Our study did highlight variation in survival at the landscape scale like studies by Ricklefs and Shea (2007), Blake and Loiselle (2008), and Saracco et al. (2012). As the latitudinal seasonality (lower in the South, little in the Tropics and high in the northern, temperate zone) underpins the main hypotheses of the latitudinal gradient in life-history strategies (Moreau 1944; Lack 1947; Skutch 1949; Ashmole 1963), we predicted lower survival in less seasonal environments. We found no such pattern in the substantially differing environments of the African reed warbler populations (Table 2; Fig. 3) or between the different rainfall regimes (Table 2).
There are many potentially interacting influences on life-history traits (Martin 2004; McNamara et al. 2008). Saracco et al. (2012) suggested that part of the spatial variation in survival may be due to life-history differences between sedentary and migratory populations. They found a trend similar to the one we found for the African reed warbler: higher survival among migratory populations than among sedentary populations. By leaving for the wintering grounds when conditions get tough, migratory populations might increase their survival chances to such an extent that it compensates for the added mortality of migration, whereas sedentary populations are exposed to prevailing conditions in situ all year round (Alerstam 1993). Another explanation could be that these birds invest relatively more in reproduction at the expense of survival (Martin 1996; Ricklefs 2000). Thaxter et al. (2006) proposed availability of suitable dispersal habitat as a reason for the spatial differences they found in male Eurasian reed warbler survival in England. Dispersing males would lower resident apparent survival estimates. In the divergent vegetation units across southern Africa, proximity of dispersal habitat could be as different as the environments of the study populations. Eising et al. (2001) observed cooperative breeding with unrelated helpers in the ordinarily monogamous African reed warbler in saturated habitat in an environment with little dispersal opportunity. Less-strenuous breeding could increase annual survival of the breeding pair, and breeding in a group could be safer, for everybody, than breeding alone (Riehl 2013). Another factor – linked to reed beds as breeding habitat – found to influence adult survival is brood parasitism, due to the cost of defense against the parasite and the higher costs of raising the parasite's chick (Leisler and Schultze-Hagen 2011). Stokke et al. (2007); found a positive relationship between host density and the parasitism rate among 16 Eurasian reed warbler populations in Europe. Parasitism risk increased with decreasing distance of tree-top perches – from which the female cuckoo surveys potential victims – to Eurasian reed warbler breeding populations (Welbergen and Davies 2009). More extensive and “pure” reed beds were the least parasitized (Leisler and Schultze-Hagen 2011). Brood parasitism in African reed warbler nests by Klaas's Cuckoos Chrysococcyx klaas has been observed in East Africa (Urban et al. 1997).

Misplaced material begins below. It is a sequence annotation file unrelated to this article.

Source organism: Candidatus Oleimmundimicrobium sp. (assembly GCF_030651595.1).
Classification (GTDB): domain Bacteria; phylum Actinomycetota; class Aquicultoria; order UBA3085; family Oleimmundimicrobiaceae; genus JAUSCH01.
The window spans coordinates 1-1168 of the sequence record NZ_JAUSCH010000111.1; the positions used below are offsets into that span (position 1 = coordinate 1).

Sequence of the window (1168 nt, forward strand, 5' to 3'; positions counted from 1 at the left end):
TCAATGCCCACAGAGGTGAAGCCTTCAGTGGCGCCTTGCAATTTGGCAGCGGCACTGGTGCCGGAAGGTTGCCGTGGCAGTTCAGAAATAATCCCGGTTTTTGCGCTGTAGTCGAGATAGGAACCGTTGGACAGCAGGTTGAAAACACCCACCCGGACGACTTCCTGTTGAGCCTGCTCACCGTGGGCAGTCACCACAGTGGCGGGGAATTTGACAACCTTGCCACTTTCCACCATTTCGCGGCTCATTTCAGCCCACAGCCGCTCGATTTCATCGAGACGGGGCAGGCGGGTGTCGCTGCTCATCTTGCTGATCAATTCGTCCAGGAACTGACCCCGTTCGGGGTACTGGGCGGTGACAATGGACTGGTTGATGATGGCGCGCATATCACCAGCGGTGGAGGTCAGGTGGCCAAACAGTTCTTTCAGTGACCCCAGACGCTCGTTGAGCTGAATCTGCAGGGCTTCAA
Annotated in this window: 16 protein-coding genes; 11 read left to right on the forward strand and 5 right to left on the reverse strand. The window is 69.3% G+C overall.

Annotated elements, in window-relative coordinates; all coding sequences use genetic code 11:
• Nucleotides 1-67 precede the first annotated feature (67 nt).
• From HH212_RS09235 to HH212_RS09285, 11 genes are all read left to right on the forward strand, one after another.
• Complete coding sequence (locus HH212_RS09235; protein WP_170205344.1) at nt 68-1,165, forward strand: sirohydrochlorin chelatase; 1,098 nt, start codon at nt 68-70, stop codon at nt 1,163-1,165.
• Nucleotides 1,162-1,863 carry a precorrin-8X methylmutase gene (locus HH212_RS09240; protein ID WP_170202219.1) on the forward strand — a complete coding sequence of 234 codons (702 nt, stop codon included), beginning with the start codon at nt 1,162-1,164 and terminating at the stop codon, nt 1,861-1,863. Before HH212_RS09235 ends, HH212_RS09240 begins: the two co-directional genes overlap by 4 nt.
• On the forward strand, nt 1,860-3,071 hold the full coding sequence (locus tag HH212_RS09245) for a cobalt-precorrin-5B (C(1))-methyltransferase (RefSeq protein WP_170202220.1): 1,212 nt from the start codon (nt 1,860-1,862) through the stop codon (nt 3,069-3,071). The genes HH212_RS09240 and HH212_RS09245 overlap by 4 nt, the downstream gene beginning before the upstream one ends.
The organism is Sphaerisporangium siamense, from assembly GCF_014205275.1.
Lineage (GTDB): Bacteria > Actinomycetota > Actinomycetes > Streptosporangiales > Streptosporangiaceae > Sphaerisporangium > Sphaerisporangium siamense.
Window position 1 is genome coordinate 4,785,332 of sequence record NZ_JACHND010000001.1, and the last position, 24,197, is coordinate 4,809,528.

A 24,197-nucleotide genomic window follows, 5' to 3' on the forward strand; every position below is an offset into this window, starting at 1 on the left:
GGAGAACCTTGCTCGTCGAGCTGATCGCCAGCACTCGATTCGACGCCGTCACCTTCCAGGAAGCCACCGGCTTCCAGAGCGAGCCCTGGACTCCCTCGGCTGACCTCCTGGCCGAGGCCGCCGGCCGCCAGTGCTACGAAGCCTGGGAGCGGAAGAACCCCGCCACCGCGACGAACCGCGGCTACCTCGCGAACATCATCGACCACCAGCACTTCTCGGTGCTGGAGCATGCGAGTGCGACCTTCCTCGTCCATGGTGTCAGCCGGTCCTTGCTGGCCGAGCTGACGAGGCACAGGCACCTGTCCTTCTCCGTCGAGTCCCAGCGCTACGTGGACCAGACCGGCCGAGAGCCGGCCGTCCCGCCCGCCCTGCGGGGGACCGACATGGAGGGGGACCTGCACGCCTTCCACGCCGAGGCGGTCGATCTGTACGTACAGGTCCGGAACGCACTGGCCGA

This study revealed large spatial variation in survival in divergent environments across the African subcontinent and an indication of variation due to migratory strategy. Even with sparse data (average recapture similar to its sister taxon – Buckland and Baillie 1987), our hierarchical modeling approach was able to estimate spatial variation with fairly high precision. We did not find a clear pattern of higher survival in less seasonal environments. As seasonality can only be regarded as a proxy for food supply, quantitative data on this combined with additional data on, for example, dispersal and brood parasitism potential in the vegetation units could aid understanding of the ecological constraints that influence a life-history trait that is a major driver of population dynamics (Baillie and Schaub 2009). Incorporating recording of distance to the nearest dispersal habitat and tree presence within the reed beds into the existing protocol of CMR data collection would be relatively simple. In this manner, a geographically uncoordinated public ringing scheme across a vast subcontinent – where resources for detailed field studies are scarce – could extract important information, as our study already showed, and contribute to the study of life-history strategy and its evolution from a relatively poorly studied region (Martin 1996).
We are grateful to the ringers for collecting the data and to SAFRING for curating them. We thank Dr R.A. Navarro for his aid with ArcView GIS. The thorough review of the associate editor, two anonymous reviewers, and Dr M. Kéry significantly improved the manuscript. R.A. was supported by the National Research Foundation of South Africa (Grant 85802). The NRF accepts no liability for opinions, findings, and conclusions or recommendations expressed in this publication. F.A. was supported by a fellowship from the Claude Leon Foundation.